AFTER evading one of the world's biggest manhunts for more than 120 days, Salah Abdeslam was eventually tracked down because of a dirty glass and a suspiciously large pizza order, it has been reported.
The last surviving Paris attacker appears to have been hiding in plain sight in Brussels since 14 November, when he was given a lift to the city by friends and disappeared.
The trail went cold until Tuesday, when Belgian and French police stormed what they believed was an empty terrorist safe house in the district of Forest.
But they were met by a hail of bullets from a militant armed with a Kalashnikov and "riot gun", who was shot dead as two suspects fled across surrounding rooftops.
A search of the flat resulted in the recovery of Abdeslam's fingerprints on a glass, convincing authorities that he was still in Brussels, and the renewed search led police to a house just metres from his former home in Molenbeek.
During a stake-out of the home on Rue Quatre-Vents, police came increasingly convinced that residents were hiding a larger group of people there.
But their suspicions were only confirmed when a woman made an unusually large pizza order, Politico reported, leading armed officers to discover her sitting down for tea with two friends, several children and Abdeslam.
A police marksman shot him in the leg during the raid at 4.40pm, while a suspected accomplice, known by his alias Amine Choukri, was also arrested.
Three members of the family hiding them, named only as Abid A, Sihane A and Djemila M were detained.
"Choukri", who also held a fake Syrian passport in the name of Monir Ahmed Alaaj, was fingerprinted in Germany alongside Abdeslam in Germany on 3 October and the prints were also found in a safe house used by the Paris attackers in Auvelais.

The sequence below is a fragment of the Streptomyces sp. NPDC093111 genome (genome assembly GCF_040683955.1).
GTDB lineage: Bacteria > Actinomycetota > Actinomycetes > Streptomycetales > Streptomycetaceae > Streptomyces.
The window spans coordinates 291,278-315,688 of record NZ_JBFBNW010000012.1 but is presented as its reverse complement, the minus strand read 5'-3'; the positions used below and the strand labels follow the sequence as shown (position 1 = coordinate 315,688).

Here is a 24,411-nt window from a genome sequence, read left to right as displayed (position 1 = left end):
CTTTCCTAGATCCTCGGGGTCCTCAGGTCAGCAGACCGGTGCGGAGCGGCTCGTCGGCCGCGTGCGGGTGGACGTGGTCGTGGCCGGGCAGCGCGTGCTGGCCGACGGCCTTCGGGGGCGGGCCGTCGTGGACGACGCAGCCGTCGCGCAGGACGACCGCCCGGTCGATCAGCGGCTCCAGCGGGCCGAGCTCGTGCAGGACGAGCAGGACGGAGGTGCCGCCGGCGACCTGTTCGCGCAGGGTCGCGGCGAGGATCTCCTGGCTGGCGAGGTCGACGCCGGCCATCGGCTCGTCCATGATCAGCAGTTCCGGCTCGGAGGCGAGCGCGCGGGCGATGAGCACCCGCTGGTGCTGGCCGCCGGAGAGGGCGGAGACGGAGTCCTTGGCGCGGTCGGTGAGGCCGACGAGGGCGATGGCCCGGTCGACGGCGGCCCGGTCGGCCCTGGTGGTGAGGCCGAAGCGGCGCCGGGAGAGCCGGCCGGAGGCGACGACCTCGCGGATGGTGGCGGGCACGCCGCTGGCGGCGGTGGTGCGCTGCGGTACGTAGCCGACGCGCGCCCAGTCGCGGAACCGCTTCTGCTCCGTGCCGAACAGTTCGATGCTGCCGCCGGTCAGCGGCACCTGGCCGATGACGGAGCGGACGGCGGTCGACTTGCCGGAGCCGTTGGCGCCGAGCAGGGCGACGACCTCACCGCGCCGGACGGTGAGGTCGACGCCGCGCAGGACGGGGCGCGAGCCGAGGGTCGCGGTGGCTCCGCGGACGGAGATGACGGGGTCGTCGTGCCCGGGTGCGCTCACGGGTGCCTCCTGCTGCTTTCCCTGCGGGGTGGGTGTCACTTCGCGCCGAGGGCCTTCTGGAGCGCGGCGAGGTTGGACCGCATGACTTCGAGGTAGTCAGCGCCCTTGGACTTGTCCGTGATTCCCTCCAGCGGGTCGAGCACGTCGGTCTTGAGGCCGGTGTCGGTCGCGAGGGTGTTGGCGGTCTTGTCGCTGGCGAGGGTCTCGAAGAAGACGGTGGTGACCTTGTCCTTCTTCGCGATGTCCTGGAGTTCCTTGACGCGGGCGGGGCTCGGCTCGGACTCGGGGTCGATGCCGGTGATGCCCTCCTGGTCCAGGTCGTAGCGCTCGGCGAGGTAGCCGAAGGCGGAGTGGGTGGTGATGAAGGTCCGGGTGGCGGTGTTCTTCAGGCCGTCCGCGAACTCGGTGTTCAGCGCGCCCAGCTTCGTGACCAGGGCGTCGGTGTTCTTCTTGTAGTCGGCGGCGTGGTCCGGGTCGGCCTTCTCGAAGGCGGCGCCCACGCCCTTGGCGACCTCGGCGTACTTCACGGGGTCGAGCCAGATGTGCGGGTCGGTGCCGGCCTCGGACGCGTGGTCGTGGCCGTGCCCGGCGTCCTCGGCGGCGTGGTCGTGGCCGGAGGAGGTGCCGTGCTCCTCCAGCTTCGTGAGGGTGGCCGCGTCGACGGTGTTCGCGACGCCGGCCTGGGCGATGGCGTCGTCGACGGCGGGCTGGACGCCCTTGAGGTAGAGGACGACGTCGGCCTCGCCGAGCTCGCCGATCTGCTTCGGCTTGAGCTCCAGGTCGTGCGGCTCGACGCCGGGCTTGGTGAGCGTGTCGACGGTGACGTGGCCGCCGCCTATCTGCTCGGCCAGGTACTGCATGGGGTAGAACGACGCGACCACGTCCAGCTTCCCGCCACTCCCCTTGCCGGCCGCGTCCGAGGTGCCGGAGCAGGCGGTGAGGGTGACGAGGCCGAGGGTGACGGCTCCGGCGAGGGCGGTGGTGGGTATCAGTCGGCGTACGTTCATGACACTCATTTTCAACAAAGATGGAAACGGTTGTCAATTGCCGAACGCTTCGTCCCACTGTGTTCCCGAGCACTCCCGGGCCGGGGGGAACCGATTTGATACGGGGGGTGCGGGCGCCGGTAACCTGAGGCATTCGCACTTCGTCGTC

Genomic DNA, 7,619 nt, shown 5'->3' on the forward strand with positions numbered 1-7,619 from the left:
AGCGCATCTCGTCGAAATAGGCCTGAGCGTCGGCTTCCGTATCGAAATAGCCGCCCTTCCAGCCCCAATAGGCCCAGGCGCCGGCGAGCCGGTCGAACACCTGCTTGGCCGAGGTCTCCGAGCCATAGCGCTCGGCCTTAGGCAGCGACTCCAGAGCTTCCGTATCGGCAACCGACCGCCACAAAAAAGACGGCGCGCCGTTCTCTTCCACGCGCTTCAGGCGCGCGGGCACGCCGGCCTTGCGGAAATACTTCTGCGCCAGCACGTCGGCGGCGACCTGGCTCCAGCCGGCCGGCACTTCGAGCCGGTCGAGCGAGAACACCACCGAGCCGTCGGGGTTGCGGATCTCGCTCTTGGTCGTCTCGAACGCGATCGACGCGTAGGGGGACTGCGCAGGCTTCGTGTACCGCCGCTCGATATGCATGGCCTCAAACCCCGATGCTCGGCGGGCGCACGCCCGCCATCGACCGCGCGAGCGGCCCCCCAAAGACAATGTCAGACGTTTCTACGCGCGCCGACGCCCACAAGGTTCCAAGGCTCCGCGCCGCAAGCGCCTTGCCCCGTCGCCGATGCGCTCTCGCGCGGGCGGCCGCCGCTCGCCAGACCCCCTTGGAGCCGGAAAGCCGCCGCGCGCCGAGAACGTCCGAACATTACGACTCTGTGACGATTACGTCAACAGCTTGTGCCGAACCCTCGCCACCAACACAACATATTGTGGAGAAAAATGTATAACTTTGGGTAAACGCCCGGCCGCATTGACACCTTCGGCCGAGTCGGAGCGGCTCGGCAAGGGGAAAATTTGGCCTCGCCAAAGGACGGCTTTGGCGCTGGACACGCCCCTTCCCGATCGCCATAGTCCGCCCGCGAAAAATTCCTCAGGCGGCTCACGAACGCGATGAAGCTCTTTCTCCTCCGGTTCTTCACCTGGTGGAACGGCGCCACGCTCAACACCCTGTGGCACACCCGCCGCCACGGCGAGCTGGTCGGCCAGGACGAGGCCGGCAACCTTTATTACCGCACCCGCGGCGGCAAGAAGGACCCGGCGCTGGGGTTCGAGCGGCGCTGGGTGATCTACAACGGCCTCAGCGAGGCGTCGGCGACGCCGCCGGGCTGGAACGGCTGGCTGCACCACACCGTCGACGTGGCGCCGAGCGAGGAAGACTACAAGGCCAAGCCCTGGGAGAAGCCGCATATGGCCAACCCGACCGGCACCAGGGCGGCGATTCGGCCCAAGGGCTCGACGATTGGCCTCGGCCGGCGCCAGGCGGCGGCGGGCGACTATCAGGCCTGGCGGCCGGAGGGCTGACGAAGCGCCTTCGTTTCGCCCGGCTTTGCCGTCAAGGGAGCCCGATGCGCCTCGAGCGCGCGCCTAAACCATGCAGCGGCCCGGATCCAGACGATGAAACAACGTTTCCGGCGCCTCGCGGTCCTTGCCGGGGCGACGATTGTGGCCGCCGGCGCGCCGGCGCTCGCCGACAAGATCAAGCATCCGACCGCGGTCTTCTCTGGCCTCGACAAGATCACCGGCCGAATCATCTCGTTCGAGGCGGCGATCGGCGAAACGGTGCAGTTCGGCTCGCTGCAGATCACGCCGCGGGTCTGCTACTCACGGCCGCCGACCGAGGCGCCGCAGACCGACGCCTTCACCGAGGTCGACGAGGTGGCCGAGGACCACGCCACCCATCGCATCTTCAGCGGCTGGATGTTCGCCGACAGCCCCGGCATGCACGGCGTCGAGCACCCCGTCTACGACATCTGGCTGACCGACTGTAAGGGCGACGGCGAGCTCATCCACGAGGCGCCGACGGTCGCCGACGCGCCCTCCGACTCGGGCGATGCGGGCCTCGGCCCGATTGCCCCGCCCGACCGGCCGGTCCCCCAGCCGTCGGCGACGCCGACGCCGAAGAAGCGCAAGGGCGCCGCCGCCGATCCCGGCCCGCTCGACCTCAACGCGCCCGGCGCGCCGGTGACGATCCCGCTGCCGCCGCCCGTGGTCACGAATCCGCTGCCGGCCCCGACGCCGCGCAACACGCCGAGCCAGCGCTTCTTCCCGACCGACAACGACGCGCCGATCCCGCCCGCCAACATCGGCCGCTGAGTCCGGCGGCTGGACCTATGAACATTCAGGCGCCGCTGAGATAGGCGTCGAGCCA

His forged passport and Belgian identity card were found after Tuesday's raid in Forest, suggesting he may have been one of the men who fled, leaving Kalashnikov loaders and a large quantity of ammunition behind.
The last remaining prime suspect known to be on the run is Mohamed Abrini, who was filmed at a petrol station with Abdeslam two days before the Paris attacks.
Another wanted man known under the alias Soufiane Kayal has not yet been identified.
The precise role of Abdeslam, a former small-time criminal who helped run his brother's bar in Molenbeek, is unclear but he is suspected of helping manufacture explosives, hiring cars, renting hideouts and transporting jihadists for the 13 November attacks.
Investigators believe he drove three suicide bombers to the Stade de France before travelling to the 18th arrondissement and abandoning the hire car in Place Albert Kahn.
Isis' initial claim of responsibility listed an attack in the district that never materialised, and a suicide vest later found in a bin in Montrouge fuelled speculation that Abdeslam had violated orders and fled.
Salah Abdeslam, left, and his accomplice at a petrol station between Paris and Brussels
The 26-year-old, whose brother Brahim blew himself up outside a restaurant during the massacres, was a friend of ringleader Abdelhamid Abaaoud and may have become radicalised after meeting him in prison while serving a robbery sentence.
He will now face police questioning and fast-track extradition to France after being discharged from hospital with his bullet wound.
Eric Van der Sypt, the Belgian federal prosecutor, said Abdeslam may have been hiding out in the flat for weeks or even months.
Francois Hollande, the French President, warned that more arrests will come as authorities try to dismantle a network involved in the attacks that appears to be much larger than originally suspected.
Additional reporting by agencies